The December 2014 decision builds on the potential exposure facing construction professionals operating in the domestic building sector arising out of slab heave caused by volatile soil movements, as featured in the article, ” Victorian Construction Professionals under scrutiny: a new wave of claims on the horizon.
Standards of workmanship in question
The applicant owners, Mr and Mrs Softley, engaged Metricon to construct a Metricon designed dwelling known as ‘Santorini 26’ on their vacant block of land located in Melton West. The design was premised on structural engineering drawings produced by Structural Works (an engineering practice) on behalf of Metricon.
Shortly after occupying the dwelling, the Softleys observed cracking in the walls, skirting boards and cornices, as well as areas where the ceiling had separated from the cornices. Following torrential rainfall a few months later, the Softleys observed extensive external damage, including cracking and splitting in the bricks and mortar. Subsequent investigations revealed that the damage was caused by slab heave which lifted the external walls and distorted the timber frame.
Following a series of investigations and an unsuccessful rectification attempt by Metricon, the Softleys commenced proceedings against Metricon alleging that in breach of the implied warranties set out in section 8 of the Domestic Building Contracts Act 1995 (‘the Act’) and expressly referred to in the contract, Metricon had departed from the proper standards of workmanship in construction.
In finding for the Softleys, the Tribunal held that Metricon had breached the implied warranty contained in section 8 of the Act as it departed from the proper standards of workmanship in construction by, amongst other things:
- failing to install downpipes once the roof had been installed resulting in water pooling at the base of the slab during the construction works;
- exposing the edges of the waterproof membrane placed under the slab;
- failing to take steps to channel rainwater away from the edge of the slab after the pouring of the slab; and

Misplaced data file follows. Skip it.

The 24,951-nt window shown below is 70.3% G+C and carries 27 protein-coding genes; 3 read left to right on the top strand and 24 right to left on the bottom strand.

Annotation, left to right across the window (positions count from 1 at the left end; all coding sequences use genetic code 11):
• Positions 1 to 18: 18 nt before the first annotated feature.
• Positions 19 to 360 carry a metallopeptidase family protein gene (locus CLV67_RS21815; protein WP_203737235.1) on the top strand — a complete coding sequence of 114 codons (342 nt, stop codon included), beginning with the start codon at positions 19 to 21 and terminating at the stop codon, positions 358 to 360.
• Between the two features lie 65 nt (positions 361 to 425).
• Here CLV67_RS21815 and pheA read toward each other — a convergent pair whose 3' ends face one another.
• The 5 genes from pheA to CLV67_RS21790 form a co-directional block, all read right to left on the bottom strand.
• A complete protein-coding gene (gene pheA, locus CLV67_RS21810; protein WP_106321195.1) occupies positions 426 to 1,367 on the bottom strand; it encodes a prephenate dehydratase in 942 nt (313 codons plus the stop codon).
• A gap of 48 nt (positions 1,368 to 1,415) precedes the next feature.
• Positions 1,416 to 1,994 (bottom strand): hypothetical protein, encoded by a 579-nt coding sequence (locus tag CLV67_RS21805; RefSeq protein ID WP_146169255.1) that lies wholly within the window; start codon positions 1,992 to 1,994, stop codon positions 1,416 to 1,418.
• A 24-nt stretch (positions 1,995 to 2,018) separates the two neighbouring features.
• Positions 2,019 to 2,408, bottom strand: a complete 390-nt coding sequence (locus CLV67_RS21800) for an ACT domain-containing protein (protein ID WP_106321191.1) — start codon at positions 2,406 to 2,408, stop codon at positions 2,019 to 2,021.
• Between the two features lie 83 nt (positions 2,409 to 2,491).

- failing to provide adequate surface and sub-surface drainage prior to construction as stipulated in the structural design.
The Tribunal was satisfied that Metricon’s failings caused the expansion of the highly reactive clay subsoil following heavy drought ending rainfall which occurred during the construction works. 2
Although finding that the design itself was not defective, the Tribunal appeared to accept that Metricon could have otherwise been liable in circumstances where it was, for all intents and purposes, the designer. The position was contrasted to a scenario where an owner engages an architect/engineer and, on the basis of their design, retains a builder solely for the purpose of construction.
The Tribunal accepted the Softleys’ primary claim for loss and damage by awarding the cost of a demolition and rebuild over the more commonly awarded cost of rectifying the existing structure.
The Tribunal held that in determining whether to award the cost of rectification or the cost of demolition and reconstruction, it needed to consider whether the damage and distress suffered was a ‘one-off event’ or whether it was likely to be an ongoing problem.3
In this context, noting that a number of unsuccessful attempts at rectification had been made, the Tribunal was satisfied that the damage was ongoing and on that basis awarded damages that were sufficient to allow for a demolition and reconstruction of the dwelling.
Volatile soil risk
The Tribunal’s decision highlights the risks facing construction professionals when designing and/or constructing dwellings in areas where volatile soil is present. Whilst the Softley claim differs from the recent “waffle slab” claims because the damage occurred in the construction phase rather than after occupation, it is a further reminder of the dangers of construction professionals adopting cost-saving practices without considering the geology and natural features of the previously undeveloped parcels of land.
Given the reported increase in property damage arising from slab heave caused by volatile soil movement, construction professionals may find themselves more readily exposed to costly disputes and adverse findings if they are shown to have failed to give sufficient consideration to the risk of volatile soil movement.